5. Fix bug where password-protecting an Alepin document on one Mac, copying (well, bbouncer-approved rsync-ing) that document to another Mac and trying to open it would show the corrupt message. Yeah, apparently I can corrupt documents like nobody's business.

I love(d) Alepin, but I need to be able to find and use what I've stored, in a format with easy recoverability from corruption, with solid import and export choices, preferably document-based. I tried (and bought) Circus Ponies, but since then I bought and am using Journler instead because it just feels easier.

Sunday, September 27, 2009

I Miss My Boys

I have an "All Hands" meeting tomorrow, so I just drove home from the coast. I left my boys with Daddy so they could enjoy more time at the coast, another boat ride, maybe play on a sandy beach. I cannot possibly explain how hard it was to leave them behind. The hormonal sense of bereavement was excruciating. I think what I learned is that I can't possibly get divorced. I have no reason to (thank goodness! we all love Daddy!), but even if I did, I couldn't bear to leave my children on a regular basis. It was brutal. For some reason I can go to work in the morning, but this "optional" trip when I came home a day earlier is rough. I wonder if it's because Cale nursed right before I left so all of my "mom hormones" are up.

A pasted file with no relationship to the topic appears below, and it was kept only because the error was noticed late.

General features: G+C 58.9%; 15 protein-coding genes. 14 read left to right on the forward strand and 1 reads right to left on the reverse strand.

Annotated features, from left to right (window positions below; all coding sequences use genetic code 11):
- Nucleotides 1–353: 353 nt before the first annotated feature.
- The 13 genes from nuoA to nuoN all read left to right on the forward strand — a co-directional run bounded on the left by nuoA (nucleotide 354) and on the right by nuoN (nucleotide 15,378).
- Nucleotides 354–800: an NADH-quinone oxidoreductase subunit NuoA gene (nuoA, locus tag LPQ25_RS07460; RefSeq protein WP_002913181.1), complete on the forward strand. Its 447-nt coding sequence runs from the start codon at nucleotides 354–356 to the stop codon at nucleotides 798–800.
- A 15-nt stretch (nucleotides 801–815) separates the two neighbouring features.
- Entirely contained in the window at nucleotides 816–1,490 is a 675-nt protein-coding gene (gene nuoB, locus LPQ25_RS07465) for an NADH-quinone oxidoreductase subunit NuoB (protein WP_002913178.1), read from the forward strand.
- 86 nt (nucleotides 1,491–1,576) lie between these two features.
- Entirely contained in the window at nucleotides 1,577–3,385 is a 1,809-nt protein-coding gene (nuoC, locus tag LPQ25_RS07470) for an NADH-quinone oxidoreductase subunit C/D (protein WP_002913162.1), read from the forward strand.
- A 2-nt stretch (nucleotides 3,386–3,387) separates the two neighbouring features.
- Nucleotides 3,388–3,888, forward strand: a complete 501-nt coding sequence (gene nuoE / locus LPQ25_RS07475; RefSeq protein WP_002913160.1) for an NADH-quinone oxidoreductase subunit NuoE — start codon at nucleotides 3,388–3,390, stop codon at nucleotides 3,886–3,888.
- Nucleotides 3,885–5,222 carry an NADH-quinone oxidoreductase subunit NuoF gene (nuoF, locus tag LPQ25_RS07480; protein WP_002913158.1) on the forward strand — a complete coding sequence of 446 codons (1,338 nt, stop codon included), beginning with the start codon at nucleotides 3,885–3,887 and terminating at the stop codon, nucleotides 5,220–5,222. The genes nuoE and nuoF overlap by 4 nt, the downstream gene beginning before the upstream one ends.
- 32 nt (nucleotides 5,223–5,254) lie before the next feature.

Wednesday, September 23, 2009

LeapFrog is afraid of beer

Really! The educational company LeapFrog is afraid of beer! I was trying to figure out why neither of us could enter Cale's name in Karston's new Leapster2 (he played with Nadia's in July and picked it up easily). Finally I found the answer from the company, and the example was very helpful ... can't have ALEX because it contains ALE, so that explains why we can't have CALE too. Their workaround works, too. And it got me out of the endless loop of the doggone thing asking me to enter a profile name but not accepting it! We were sure it was a bug, but it really is a "child protection feature" *argh*! In their defense, they are using "a popular third-party filter" and they did document the problem. Another non-bug: you can only delete a name when all three name slots are filled.

Karston's been playing with it for less than a day so far, but he loves it. (And he loved Nadia's all that weekend.) I think it's a flexible (since spanning ages 4-8 covers a lot of changes), expandable (SD slot) learning toy.

Tuesday, September 22, 2009

Root Beer Pancakes